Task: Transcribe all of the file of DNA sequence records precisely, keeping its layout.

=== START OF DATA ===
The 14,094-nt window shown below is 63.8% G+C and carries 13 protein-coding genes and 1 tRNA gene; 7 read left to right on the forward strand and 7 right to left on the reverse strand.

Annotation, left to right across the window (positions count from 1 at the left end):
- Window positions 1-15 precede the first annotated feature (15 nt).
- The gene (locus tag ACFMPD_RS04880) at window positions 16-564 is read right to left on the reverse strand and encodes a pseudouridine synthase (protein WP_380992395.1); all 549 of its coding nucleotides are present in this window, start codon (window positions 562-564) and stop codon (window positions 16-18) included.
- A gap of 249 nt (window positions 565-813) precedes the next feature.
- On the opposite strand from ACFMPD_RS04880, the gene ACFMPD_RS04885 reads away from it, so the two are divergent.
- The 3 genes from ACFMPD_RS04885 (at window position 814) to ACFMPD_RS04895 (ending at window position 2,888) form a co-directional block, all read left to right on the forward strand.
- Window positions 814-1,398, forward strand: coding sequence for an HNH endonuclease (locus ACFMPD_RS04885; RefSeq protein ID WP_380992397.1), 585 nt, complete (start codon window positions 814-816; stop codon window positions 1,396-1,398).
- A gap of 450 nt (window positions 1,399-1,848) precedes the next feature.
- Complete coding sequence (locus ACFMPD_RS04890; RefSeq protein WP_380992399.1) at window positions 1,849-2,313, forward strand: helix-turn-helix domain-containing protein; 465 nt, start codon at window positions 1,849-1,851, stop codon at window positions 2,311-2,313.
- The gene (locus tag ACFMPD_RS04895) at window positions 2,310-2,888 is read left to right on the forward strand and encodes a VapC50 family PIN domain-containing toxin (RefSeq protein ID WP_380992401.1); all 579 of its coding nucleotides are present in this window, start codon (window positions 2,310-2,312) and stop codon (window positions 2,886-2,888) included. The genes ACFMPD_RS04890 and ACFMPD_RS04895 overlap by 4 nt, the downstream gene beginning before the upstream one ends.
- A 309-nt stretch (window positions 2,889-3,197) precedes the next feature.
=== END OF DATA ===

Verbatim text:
The 14,094-nt window shown below is 63.8% G+C and carries 13 protein-coding genes and 1 tRNA gene; 7 read left to right on the forward strand and 7 right to left on the reverse strand.

Annotation, left to right across the window (positions count from 1 at the left end):
- Window positions 1-15 precede the first annotated feature (15 nt).
- The gene (locus tag ACFMPD_RS04880) at window positions 16-564 is read right to left on the reverse strand and encodes a pseudouridine synthase (protein WP_380992395.1); all 549 of its coding nucleotides are present in this window, start codon (window positions 562-564) and stop codon (window positions 16-18) included.
- A gap of 249 nt (window positions 565-813) precedes the next feature.
- On the opposite strand from ACFMPD_RS04880, the gene ACFMPD_RS04885 reads away from it, so the two are divergent.
- The 3 genes from ACFMPD_RS04885 (at window position 814) to ACFMPD_RS04895 (ending at window position 2,888) form a co-directional block, all read left to right on the forward strand.
- Window positions 814-1,398, forward strand: coding sequence for an HNH endonuclease (locus ACFMPD_RS04885; RefSeq protein ID WP_380992397.1), 585 nt, complete (start codon window positions 814-816; stop codon window positions 1,396-1,398).
- A gap of 450 nt (window positions 1,399-1,848) precedes the next feature.
- Complete coding sequence (locus ACFMPD_RS04890; RefSeq protein WP_380992399.1) at window positions 1,849-2,313, forward strand: helix-turn-helix domain-containing protein; 465 nt, start codon at window positions 1,849-1,851, stop codon at window positions 2,311-2,313.
- The gene (locus tag ACFMPD_RS04895) at window positions 2,310-2,888 is read left to right on the forward strand and encodes a VapC50 family PIN domain-containing toxin (RefSeq protein ID WP_380992401.1); all 579 of its coding nucleotides are present in this window, start codon (window positions 2,310-2,312) and stop codon (window positions 2,886-2,888) included. The genes ACFMPD_RS04890 and ACFMPD_RS04895 overlap by 4 nt, the downstream gene beginning before the upstream one ends.
- A 309-nt stretch (window positions 2,889-3,197) precedes the next feature.